I took this photo while visiting Oregon last year. I remember it being an especially beautiful morning. The sky was blue, the air still crisp from the night before, it felt almost magical, and I decided to go for a hike. I found this lovely tree along the way to sit beneath and ground. It was pure bliss. Oregon has its moments, that I can tell you with certainty. And while it may rain a lot in Portland, this is what you get out of it; this lovely tree and many more like it to surround yourself with in a certain kind of magic. I'm not planning on giving up my beaches and beautiful blue sky sun day's here in San Diego, but I can certainly appreciate the tree and blue sky in the photograph above a little more now than I ever could when I lived in Oregon. And like I was telling my good friend Lene who was here visiting from Portland this past week (but of whom I missed visiting with in person, due to being under the weather while she was here), I miss it sometimes, too. I have an incredible urge to be beneath this tree right now. If only..., huh?
Wednesday, March 23, 2011
I was thinking about the whole idea of blogging today, since I'm still feeling under the weather, and admittedly, not really feeling like doing much of anything, other than laying around. And this really isn't entirely such a bad thing, after all it's given me the time in which to think, which is nice. I'm usually so busy running around that I've very little time to really just sit and think. And while I'd prefer to feel well and certainly appreciate feeling well, these past few days have inspired me to do some thinking. So, it's not all bad.
Anyway, I was thinking about how I happen to read a lot of blogs myself, I always have really, because I am passionate about reading and just as passionate about learning new things from all that I have read. I've learned a great deal from reading. And it inspires me. And I love being and feeling inspired. I think it's why I love writing so much. When you write about something, you share with others your passion for whatever it is you're writing about at the time, which in turn may inspire them as well - you at least hope that it will anyway. And passion can be a very powerful thing.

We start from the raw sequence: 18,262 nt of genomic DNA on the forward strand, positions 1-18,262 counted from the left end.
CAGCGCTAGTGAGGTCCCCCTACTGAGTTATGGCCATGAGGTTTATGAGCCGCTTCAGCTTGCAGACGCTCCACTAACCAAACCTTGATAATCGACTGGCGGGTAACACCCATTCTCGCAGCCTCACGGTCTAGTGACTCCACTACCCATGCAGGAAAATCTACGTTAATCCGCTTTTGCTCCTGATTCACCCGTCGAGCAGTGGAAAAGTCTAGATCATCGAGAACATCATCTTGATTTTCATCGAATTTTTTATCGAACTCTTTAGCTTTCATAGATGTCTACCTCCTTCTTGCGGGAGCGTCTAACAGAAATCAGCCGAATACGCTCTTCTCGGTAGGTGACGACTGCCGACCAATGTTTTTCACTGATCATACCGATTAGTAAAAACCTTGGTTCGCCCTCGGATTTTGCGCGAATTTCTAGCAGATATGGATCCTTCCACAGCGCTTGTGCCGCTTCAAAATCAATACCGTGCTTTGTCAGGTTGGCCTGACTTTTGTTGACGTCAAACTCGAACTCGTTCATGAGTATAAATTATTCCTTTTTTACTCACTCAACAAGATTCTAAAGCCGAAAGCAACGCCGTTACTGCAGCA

So, I thought I'd share with you a few blogs that I've personally found to be inspiring, because they've opened me up to new ideas, which in turn has struck a passionate chord inside me, time and again.
TED: Ideas Worth Spreading
(This one a friend sent my way a while back. I love it.)
The Positivity Blog
(I know, the name is a bit corny... but this guy is amazing.)
Clouds 365 Project
LOL... And this one is just really silly, a crack-up. But, I find humor often times inspires us as well. At least it does me.
Tuesday, March 22, 2011
Monday, March 21, 2011
He was due March 17th, on St. Patrick's Day. Of course, he didn't show up, but I did walk the entire neighborhood (three times over) in hopes to start the labor process. Didn't work. Turns out that is just a myth! I had no official word on what he was (male - female), though, I knew he was a boy, I just felt it deep inside. When the ultrasound technician asked if we wanted to know our baby's sex, I said "No". My first child. I had no idea what to expect, but I knew I was in for something I'd never experienced before in my life and, while it was frightening to think about (to say the least), it was also very exciting. I wanted a surprise in the end, after all the hard work to bring our baby into the world, I wanted to hear the words from the doctor saying, "It's a BOY!" And it was. And he came into the world on the first day of Spring that year, so I named him Sean Thomas (in honor of his St. Patrick's due date) lol. He was brilliant. A huge baby! 10 pounds 7 ounces, 22 1/2 inches long. And beautiful beyond words. He still is.